Sunday, July 19, 2020

At my Grandfather's Funeral

At My Grandfather’s Funeral


The day after Grandpa died,

we walked to the funeral parlor by twos.

There were no doves or olive branches,

just a rainbow of broken glass on the sidewalk

dark brown and bottle green

like the seed beads I strung

onto necklaces as a child.


At the funeral home

Grandma Ray smiled nervously

through her red lipstick

and handed me a packet

of Kansas sunflower seeds,

I’ve been meaning to give these to you.


Months later, my pockets sprouted--

golden heads as large as cabbages.

By fall, seeds fell out as I walked.

Blackbirds began to follow me

gathering by the hundreds.


Now I prepare condolence cards

for Uncle Keith’s daughters. I think

signing them is like signing yearbooks.

You write nice things about someone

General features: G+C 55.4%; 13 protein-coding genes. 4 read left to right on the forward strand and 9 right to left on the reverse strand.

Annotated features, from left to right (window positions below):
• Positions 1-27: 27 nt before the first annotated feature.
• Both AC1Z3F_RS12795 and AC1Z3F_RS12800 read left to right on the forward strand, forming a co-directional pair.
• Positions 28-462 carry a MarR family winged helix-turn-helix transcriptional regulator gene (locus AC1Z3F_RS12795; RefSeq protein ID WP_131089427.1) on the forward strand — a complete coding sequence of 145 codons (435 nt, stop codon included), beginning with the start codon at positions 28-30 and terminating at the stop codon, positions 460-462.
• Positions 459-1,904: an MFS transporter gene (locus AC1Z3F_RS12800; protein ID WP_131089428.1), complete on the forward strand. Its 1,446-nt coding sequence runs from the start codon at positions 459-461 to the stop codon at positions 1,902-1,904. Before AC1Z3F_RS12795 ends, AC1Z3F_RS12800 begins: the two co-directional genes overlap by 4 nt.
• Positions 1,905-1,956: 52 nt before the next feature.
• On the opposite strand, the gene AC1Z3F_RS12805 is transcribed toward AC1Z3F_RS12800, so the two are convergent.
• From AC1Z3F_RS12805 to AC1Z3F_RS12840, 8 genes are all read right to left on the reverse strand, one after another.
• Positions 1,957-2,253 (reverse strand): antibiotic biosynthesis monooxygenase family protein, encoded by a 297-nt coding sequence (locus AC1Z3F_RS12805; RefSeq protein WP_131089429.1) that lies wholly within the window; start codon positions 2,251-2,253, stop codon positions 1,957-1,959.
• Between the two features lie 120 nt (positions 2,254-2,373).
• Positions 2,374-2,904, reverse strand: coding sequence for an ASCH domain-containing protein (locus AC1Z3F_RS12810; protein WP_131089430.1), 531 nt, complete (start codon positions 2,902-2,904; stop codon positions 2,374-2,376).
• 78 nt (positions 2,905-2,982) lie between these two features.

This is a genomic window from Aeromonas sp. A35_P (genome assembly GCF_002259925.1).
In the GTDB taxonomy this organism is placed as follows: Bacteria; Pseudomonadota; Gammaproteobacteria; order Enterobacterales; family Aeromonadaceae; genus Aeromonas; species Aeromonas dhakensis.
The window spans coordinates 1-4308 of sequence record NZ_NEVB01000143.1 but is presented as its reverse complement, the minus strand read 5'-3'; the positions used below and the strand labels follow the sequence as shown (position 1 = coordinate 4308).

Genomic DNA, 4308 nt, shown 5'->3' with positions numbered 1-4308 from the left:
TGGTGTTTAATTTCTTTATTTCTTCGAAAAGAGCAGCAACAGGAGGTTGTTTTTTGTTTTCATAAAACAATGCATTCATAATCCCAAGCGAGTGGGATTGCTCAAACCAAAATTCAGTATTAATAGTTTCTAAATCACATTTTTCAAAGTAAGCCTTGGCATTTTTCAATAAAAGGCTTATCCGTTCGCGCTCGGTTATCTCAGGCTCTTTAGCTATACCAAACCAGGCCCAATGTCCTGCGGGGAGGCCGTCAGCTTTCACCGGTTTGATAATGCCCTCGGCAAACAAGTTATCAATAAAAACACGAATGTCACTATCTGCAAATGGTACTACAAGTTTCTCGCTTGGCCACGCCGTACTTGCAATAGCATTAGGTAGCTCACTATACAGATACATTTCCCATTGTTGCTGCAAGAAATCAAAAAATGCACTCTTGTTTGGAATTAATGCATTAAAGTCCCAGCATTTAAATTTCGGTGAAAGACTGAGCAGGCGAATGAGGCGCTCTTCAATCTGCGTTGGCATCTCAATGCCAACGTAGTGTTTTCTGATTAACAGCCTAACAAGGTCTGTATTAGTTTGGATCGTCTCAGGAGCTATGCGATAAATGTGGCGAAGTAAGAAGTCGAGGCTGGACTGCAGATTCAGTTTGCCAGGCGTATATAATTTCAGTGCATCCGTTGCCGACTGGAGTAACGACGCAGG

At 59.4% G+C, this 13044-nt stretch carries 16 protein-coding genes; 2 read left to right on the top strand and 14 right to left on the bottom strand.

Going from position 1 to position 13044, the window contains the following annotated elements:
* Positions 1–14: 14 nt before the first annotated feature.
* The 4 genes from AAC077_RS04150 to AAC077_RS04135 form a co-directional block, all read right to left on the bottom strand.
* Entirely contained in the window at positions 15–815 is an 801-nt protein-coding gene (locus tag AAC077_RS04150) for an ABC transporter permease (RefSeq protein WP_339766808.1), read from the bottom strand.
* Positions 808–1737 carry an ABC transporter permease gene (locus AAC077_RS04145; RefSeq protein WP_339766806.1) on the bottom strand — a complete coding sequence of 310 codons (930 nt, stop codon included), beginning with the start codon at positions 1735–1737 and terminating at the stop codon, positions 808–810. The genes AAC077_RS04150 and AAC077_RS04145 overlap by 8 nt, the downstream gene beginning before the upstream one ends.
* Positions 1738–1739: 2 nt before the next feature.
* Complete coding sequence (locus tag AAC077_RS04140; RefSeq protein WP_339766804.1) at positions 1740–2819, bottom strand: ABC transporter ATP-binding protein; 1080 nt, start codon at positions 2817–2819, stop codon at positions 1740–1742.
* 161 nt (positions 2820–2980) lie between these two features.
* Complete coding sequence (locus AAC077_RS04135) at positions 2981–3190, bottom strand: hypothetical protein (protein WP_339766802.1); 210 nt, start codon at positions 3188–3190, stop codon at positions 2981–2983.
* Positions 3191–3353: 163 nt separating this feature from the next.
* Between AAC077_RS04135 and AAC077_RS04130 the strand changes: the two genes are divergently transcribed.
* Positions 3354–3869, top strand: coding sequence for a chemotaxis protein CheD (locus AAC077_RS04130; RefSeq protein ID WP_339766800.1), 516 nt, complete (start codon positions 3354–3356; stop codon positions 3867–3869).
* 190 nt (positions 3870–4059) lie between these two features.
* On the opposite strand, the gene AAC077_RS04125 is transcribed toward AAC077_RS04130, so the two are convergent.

you’ll never see again.


I slip packets of forget-me-nots inside

these colored envelopes.


Seeds cheat sorrow with life—

in a tight package waiting for water and light.


Maybe life is just a string

with different colored glass beads

of leavings and partings or seeds?

This is the first poem I wrote that began my journey as a poet. I think sometimes we create something that reminds us what we want to do or to become. It holds symbols of all the things we want to do and sometimes it's too big to use for anything useful and sometimes it's just right, like this one. This holds all the beginnings to my poems and I come full circle to talk about this again in my newest poem "Excelsior." This was published in my book "Kinglight" in 2017 and is sometimes my form that I try to find again in many of my poems to do "dream re-entry" or magical realism that people call whimsy, but it's too sad for whimsy guys! So if you find a word, let me know. 

No comments:

Post a Comment

Please leave your comments here.

Poetry changes in the twentytwenty

My poems used to be like lightning or at least predictable as static from running in tap shoes on a soft carpet. This year I didn't make...